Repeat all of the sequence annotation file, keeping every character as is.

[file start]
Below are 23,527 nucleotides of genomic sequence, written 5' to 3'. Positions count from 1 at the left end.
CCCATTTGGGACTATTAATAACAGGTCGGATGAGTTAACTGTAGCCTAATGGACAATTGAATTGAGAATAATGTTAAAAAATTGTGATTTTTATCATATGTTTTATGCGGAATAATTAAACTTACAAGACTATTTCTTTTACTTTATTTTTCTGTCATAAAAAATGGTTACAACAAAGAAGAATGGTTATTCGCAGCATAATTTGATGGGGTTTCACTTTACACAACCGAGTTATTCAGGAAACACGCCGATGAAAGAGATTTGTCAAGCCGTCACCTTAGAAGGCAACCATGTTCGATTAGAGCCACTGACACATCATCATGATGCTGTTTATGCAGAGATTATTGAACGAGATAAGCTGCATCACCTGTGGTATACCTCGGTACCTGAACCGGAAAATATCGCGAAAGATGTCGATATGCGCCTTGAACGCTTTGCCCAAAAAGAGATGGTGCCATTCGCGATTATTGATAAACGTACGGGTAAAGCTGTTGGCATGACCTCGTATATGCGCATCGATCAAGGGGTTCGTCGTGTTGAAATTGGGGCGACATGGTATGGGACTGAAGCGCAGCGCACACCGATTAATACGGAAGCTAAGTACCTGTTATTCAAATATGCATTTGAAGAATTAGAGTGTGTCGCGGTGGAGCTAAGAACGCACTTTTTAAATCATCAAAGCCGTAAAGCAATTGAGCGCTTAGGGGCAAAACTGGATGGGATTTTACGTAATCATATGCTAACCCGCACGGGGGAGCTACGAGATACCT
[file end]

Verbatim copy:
Below are 23,527 nucleotides of genomic sequence, written 5' to 3'. Positions count from 1 at the left end.
CCCATTTGGGACTATTAATAACAGGTCGGATGAGTTAACTGTAGCCTAATGGACAATTGAATTGAGAATAATGTTAAAAAATTGTGATTTTTATCATATGTTTTATGCGGAATAATTAAACTTACAAGACTATTTCTTTTACTTTATTTTTCTGTCATAAAAAATGGTTACAACAAAGAAGAATGGTTATTCGCAGCATAATTTGATGGGGTTTCACTTTACACAACCGAGTTATTCAGGAAACACGCCGATGAAAGAGATTTGTCAAGCCGTCACCTTAGAAGGCAACCATGTTCGATTAGAGCCACTGACACATCATCATGATGCTGTTTATGCAGAGATTATTGAACGAGATAAGCTGCATCACCTGTGGTATACCTCGGTACCTGAACCGGAAAATATCGCGAAAGATGTCGATATGCGCCTTGAACGCTTTGCCCAAAAAGAGATGGTGCCATTCGCGATTATTGATAAACGTACGGGTAAAGCTGTTGGCATGACCTCGTATATGCGCATCGATCAAGGGGTTCGTCGTGTTGAAATTGGGGCGACATGGTATGGGACTGAAGCGCAGCGCACACCGATTAATACGGAAGCTAAGTACCTGTTATTCAAATATGCATTTGAAGAATTAGAGTGTGTCGCGGTGGAGCTAAGAACGCACTTTTTAAATCATCAAAGCCGTAAAGCAATTGAGCGCTTAGGGGCAAAACTGGATGGGATTTTACGTAATCATATGCTAACCCGCACGGGGGAGCTACGAGATACCT